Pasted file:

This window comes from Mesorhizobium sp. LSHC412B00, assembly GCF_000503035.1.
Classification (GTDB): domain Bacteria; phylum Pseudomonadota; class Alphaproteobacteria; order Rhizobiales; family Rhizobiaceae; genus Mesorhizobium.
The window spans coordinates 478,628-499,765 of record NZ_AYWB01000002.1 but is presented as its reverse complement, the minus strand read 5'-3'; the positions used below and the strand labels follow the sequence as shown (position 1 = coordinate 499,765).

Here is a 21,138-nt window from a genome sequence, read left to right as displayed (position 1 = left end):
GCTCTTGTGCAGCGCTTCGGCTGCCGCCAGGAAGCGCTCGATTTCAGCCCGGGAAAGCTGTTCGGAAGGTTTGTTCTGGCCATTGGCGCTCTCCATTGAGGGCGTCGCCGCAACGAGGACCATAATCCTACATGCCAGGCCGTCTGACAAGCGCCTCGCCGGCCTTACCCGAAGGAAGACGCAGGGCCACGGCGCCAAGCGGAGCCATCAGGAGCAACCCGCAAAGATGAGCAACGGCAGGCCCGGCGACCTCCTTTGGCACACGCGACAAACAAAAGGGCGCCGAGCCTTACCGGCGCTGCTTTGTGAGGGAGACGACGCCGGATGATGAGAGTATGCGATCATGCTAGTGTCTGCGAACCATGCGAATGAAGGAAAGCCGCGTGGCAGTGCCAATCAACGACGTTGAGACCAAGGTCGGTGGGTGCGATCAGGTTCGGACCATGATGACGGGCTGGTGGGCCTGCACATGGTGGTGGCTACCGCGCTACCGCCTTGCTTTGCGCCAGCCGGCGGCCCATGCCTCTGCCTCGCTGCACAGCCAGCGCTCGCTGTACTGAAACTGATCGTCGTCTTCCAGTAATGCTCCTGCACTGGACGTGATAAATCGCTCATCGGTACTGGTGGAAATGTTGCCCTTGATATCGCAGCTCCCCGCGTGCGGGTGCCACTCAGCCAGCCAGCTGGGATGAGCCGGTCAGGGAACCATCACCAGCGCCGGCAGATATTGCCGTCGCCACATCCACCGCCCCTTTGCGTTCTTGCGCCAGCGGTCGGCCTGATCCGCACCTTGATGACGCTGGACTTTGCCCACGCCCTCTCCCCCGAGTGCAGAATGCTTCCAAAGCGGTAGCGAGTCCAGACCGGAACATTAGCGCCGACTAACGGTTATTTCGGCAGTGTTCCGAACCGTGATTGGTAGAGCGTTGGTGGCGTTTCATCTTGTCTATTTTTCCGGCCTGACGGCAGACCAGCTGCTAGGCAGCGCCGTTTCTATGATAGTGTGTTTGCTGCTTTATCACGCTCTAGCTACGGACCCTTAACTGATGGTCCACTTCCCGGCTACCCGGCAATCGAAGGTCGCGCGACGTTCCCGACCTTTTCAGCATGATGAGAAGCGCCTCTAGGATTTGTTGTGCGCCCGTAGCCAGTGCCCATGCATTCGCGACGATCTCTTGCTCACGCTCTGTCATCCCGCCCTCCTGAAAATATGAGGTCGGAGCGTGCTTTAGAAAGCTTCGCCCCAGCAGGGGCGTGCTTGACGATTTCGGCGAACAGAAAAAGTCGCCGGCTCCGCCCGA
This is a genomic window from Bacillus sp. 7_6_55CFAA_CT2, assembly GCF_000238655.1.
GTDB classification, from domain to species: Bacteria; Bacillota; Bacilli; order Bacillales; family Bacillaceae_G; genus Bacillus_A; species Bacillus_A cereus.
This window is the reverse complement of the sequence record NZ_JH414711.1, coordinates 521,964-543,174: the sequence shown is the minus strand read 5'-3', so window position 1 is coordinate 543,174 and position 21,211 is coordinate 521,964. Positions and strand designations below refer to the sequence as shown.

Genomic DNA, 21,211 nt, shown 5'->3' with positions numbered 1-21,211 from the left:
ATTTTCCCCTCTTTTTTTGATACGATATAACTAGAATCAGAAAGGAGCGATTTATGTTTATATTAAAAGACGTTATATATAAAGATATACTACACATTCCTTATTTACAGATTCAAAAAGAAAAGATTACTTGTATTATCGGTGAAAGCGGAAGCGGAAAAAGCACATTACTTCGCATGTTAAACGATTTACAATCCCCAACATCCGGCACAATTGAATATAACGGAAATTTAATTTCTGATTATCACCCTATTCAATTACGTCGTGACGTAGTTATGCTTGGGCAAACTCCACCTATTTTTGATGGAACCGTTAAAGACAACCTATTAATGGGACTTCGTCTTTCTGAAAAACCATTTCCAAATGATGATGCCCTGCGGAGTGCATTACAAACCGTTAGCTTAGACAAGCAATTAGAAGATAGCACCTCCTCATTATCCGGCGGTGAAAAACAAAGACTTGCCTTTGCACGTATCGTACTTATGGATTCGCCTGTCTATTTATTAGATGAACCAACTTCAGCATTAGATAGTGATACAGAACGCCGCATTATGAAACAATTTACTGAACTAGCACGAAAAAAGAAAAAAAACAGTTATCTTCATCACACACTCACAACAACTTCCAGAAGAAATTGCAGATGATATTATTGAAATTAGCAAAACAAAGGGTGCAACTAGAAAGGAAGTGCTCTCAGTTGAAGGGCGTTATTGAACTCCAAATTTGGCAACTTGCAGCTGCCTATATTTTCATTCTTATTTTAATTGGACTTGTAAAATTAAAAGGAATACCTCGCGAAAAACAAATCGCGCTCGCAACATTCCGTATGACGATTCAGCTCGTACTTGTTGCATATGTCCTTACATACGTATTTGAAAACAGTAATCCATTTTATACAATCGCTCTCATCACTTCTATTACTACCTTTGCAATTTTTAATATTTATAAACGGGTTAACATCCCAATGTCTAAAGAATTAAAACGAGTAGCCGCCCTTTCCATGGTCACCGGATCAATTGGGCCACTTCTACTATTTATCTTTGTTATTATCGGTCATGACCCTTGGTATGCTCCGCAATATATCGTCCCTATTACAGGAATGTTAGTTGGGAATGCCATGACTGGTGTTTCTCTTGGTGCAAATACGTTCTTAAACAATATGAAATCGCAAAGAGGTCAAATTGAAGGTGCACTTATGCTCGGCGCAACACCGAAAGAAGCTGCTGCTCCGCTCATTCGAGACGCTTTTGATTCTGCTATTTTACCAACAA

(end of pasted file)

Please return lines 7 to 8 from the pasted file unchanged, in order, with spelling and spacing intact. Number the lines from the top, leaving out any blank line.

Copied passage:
GTDB classification, from domain to species: Bacteria; Bacillota; Bacilli; order Bacillales; family Bacillaceae_G; genus Bacillus_A; species Bacillus_A cereus.
This window is the reverse complement of the sequence record NZ_JH414711.1, coordinates 521,964-543,174: the sequence shown is the minus strand read 5'-3', so window position 1 is coordinate 543,174 and position 21,211 is coordinate 521,964. Positions and strand designations below refer to the sequence as shown.